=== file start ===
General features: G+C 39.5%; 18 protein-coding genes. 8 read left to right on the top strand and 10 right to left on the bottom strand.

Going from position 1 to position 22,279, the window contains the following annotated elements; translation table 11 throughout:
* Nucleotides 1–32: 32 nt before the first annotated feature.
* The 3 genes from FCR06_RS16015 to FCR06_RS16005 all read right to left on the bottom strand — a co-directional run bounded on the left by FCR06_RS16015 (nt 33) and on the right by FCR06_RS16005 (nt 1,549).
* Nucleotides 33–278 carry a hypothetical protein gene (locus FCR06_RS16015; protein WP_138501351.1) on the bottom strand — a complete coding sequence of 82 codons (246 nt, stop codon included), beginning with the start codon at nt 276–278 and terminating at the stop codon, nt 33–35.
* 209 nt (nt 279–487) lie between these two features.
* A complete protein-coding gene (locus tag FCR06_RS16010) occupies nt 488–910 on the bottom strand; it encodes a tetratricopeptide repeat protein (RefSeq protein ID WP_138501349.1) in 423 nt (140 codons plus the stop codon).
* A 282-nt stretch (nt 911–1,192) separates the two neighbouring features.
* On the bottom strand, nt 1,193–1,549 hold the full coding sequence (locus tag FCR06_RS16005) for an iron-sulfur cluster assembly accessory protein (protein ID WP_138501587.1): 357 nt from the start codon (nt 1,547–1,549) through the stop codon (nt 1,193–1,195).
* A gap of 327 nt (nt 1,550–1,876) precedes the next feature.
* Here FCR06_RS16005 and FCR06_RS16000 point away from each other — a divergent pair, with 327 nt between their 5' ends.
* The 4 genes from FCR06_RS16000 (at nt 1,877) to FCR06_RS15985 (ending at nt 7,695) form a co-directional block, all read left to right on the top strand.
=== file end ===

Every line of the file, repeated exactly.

General features: G+C 39.5%; 18 protein-coding genes. 8 read left to right on the top strand and 10 right to left on the bottom strand.

Going from position 1 to position 22,279, the window contains the following annotated elements; translation table 11 throughout:
* Nucleotides 1–32: 32 nt before the first annotated feature.
* The 3 genes from FCR06_RS16015 to FCR06_RS16005 all read right to left on the bottom strand — a co-directional run bounded on the left by FCR06_RS16015 (nt 33) and on the right by FCR06_RS16005 (nt 1,549).
* Nucleotides 33–278 carry a hypothetical protein gene (locus FCR06_RS16015; protein WP_138501351.1) on the bottom strand — a complete coding sequence of 82 codons (246 nt, stop codon included), beginning with the start codon at nt 276–278 and terminating at the stop codon, nt 33–35.
* 209 nt (nt 279–487) lie between these two features.
* A complete protein-coding gene (locus tag FCR06_RS16010) occupies nt 488–910 on the bottom strand; it encodes a tetratricopeptide repeat protein (RefSeq protein ID WP_138501349.1) in 423 nt (140 codons plus the stop codon).
* A 282-nt stretch (nt 911–1,192) separates the two neighbouring features.
* On the bottom strand, nt 1,193–1,549 hold the full coding sequence (locus tag FCR06_RS16005) for an iron-sulfur cluster assembly accessory protein (protein ID WP_138501587.1): 357 nt from the start codon (nt 1,547–1,549) through the stop codon (nt 1,193–1,195).
* A gap of 327 nt (nt 1,550–1,876) precedes the next feature.
* Here FCR06_RS16005 and FCR06_RS16000 point away from each other — a divergent pair, with 327 nt between their 5' ends.
* The 4 genes from FCR06_RS16000 (at nt 1,877) to FCR06_RS15985 (ending at nt 7,695) form a co-directional block, all read left to right on the top strand.